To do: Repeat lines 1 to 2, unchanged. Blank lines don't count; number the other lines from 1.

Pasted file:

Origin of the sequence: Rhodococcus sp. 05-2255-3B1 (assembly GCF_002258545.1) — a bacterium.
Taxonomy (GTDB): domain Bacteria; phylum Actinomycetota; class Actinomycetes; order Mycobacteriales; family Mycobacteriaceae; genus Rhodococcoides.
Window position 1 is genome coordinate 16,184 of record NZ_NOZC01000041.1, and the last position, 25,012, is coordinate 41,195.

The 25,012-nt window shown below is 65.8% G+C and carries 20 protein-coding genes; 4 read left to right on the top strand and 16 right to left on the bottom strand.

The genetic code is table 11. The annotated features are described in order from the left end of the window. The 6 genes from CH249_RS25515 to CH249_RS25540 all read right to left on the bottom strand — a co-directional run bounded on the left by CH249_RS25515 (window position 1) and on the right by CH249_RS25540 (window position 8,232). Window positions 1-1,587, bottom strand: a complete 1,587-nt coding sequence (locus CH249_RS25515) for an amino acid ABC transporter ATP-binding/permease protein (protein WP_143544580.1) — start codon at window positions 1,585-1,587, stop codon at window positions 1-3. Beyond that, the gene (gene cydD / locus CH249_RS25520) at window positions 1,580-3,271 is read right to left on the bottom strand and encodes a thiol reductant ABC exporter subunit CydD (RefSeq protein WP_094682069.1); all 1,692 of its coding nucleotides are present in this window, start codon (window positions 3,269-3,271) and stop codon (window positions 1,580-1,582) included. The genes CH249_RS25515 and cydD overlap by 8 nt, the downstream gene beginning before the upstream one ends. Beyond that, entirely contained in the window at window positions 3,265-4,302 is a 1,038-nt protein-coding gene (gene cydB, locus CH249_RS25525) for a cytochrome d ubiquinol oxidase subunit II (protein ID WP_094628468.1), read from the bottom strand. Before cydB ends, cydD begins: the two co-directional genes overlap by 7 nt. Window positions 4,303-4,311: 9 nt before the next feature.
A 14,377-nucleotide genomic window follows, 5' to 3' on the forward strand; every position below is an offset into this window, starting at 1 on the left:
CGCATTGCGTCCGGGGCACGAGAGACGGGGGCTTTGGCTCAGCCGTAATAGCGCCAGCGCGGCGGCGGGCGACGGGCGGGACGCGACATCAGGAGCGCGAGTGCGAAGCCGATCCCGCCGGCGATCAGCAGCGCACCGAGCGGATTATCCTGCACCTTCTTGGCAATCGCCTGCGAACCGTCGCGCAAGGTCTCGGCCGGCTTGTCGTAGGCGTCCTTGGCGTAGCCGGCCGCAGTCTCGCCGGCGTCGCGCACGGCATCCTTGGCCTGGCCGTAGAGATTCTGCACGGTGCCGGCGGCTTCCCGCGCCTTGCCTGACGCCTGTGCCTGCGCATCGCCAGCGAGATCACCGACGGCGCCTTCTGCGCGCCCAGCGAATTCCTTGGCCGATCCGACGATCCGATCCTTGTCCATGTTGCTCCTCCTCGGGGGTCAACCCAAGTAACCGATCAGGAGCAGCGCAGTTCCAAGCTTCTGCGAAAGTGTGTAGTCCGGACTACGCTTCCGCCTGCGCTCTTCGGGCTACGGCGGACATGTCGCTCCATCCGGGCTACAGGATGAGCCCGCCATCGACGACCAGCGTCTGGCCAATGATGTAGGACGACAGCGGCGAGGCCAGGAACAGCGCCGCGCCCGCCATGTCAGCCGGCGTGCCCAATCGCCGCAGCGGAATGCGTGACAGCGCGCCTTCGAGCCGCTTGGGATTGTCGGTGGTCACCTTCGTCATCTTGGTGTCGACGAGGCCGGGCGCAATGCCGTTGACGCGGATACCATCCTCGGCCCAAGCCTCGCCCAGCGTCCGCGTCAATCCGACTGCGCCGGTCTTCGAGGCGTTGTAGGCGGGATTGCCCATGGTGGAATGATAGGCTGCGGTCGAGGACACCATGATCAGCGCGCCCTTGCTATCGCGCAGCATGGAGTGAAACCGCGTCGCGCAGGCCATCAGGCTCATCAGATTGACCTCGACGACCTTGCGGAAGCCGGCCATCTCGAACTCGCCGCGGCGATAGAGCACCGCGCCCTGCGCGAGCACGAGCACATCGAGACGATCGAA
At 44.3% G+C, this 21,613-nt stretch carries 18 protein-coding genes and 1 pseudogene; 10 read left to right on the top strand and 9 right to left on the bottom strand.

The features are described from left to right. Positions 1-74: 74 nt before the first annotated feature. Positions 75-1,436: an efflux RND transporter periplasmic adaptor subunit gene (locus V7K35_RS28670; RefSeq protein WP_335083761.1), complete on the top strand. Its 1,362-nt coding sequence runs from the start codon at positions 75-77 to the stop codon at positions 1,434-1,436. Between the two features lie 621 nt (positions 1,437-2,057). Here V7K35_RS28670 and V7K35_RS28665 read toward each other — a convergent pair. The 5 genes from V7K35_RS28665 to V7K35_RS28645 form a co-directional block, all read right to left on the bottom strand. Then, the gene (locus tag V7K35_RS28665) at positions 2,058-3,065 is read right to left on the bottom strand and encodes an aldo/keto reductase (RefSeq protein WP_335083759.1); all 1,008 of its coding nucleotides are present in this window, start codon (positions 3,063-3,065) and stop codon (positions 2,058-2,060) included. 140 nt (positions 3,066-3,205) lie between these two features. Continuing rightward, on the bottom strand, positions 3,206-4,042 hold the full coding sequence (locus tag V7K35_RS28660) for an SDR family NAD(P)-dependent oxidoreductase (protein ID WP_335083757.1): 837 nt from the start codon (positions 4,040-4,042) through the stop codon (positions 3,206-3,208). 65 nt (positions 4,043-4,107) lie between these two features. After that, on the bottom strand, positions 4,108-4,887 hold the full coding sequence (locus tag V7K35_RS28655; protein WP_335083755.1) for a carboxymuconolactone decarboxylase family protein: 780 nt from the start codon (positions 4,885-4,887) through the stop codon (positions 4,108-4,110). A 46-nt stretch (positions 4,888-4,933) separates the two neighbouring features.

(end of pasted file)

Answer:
Origin of the sequence: Rhodococcus sp. 05-2255-3B1 (assembly GCF_002258545.1) — a bacterium.
Taxonomy (GTDB): domain Bacteria; phylum Actinomycetota; class Actinomycetes; order Mycobacteriales; family Mycobacteriaceae; genus Rhodococcoides.